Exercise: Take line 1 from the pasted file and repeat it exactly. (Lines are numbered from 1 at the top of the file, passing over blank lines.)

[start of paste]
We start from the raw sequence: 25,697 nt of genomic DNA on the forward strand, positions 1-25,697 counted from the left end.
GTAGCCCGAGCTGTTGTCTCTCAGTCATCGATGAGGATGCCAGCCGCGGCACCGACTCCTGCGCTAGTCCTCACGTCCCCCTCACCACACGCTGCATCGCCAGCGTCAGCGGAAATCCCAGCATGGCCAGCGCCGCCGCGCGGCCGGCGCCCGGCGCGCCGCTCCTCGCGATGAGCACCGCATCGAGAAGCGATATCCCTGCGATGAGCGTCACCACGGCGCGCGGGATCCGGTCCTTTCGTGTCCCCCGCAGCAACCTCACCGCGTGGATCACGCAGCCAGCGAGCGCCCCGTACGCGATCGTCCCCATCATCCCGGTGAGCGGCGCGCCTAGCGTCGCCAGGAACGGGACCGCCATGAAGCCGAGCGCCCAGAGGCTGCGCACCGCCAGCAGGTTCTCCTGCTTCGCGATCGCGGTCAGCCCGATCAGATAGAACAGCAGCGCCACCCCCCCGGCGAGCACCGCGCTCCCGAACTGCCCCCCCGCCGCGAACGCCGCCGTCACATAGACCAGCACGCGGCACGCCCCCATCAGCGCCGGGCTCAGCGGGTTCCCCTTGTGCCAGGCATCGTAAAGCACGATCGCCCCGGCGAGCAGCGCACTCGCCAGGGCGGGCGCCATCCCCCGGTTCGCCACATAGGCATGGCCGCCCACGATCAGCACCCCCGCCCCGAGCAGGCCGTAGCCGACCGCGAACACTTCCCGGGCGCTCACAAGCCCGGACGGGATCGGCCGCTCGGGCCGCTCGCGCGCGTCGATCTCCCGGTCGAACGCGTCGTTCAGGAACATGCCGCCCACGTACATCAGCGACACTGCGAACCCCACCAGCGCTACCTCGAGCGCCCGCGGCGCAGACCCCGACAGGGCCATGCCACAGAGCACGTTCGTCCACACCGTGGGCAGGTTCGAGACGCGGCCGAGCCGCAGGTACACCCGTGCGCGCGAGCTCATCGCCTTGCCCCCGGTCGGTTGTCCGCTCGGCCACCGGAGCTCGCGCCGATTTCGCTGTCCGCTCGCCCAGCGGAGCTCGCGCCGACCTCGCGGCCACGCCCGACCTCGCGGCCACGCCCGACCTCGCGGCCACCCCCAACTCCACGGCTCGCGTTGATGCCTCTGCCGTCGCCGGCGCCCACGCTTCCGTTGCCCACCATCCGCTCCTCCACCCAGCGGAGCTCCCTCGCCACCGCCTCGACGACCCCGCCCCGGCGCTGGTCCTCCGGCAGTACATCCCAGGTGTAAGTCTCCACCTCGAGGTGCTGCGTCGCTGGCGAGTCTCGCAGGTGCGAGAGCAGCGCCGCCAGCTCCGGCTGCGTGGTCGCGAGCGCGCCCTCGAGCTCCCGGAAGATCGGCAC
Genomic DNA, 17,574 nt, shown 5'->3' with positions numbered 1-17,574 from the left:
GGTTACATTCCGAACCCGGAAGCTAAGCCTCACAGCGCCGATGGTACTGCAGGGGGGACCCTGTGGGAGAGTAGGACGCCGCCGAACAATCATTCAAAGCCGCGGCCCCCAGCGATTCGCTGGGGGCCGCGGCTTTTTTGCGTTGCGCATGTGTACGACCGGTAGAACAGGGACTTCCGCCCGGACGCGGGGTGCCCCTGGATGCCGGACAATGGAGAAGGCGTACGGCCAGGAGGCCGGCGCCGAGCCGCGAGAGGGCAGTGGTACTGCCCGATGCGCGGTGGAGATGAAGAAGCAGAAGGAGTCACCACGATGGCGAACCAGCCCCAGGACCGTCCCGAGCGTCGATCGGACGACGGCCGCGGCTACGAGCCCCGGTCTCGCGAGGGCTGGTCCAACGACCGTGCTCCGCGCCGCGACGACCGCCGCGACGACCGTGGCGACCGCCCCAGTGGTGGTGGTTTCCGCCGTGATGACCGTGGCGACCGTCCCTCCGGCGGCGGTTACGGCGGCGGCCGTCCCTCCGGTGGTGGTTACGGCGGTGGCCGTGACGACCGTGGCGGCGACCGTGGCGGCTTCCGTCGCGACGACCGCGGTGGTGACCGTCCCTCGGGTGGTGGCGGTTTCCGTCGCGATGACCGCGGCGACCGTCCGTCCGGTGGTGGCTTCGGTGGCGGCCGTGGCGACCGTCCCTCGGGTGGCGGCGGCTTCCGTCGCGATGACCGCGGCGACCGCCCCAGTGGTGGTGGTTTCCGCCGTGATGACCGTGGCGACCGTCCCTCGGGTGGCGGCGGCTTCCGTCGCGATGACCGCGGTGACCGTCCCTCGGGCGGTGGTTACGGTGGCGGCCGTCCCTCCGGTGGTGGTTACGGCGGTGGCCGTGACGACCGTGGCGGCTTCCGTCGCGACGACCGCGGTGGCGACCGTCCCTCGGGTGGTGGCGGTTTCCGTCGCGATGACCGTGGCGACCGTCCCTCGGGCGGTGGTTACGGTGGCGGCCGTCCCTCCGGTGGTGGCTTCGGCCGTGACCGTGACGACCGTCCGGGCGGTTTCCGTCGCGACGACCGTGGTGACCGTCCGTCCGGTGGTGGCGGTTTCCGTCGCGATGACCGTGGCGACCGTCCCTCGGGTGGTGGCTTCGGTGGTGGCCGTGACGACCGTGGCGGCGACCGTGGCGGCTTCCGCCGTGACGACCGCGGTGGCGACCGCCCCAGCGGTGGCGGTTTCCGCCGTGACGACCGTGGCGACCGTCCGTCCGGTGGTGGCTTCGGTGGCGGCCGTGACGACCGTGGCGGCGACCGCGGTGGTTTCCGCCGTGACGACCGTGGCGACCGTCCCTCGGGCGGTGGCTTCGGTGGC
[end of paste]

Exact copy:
We start from the raw sequence: 25,697 nt of genomic DNA on the forward strand, positions 1-25,697 counted from the left end.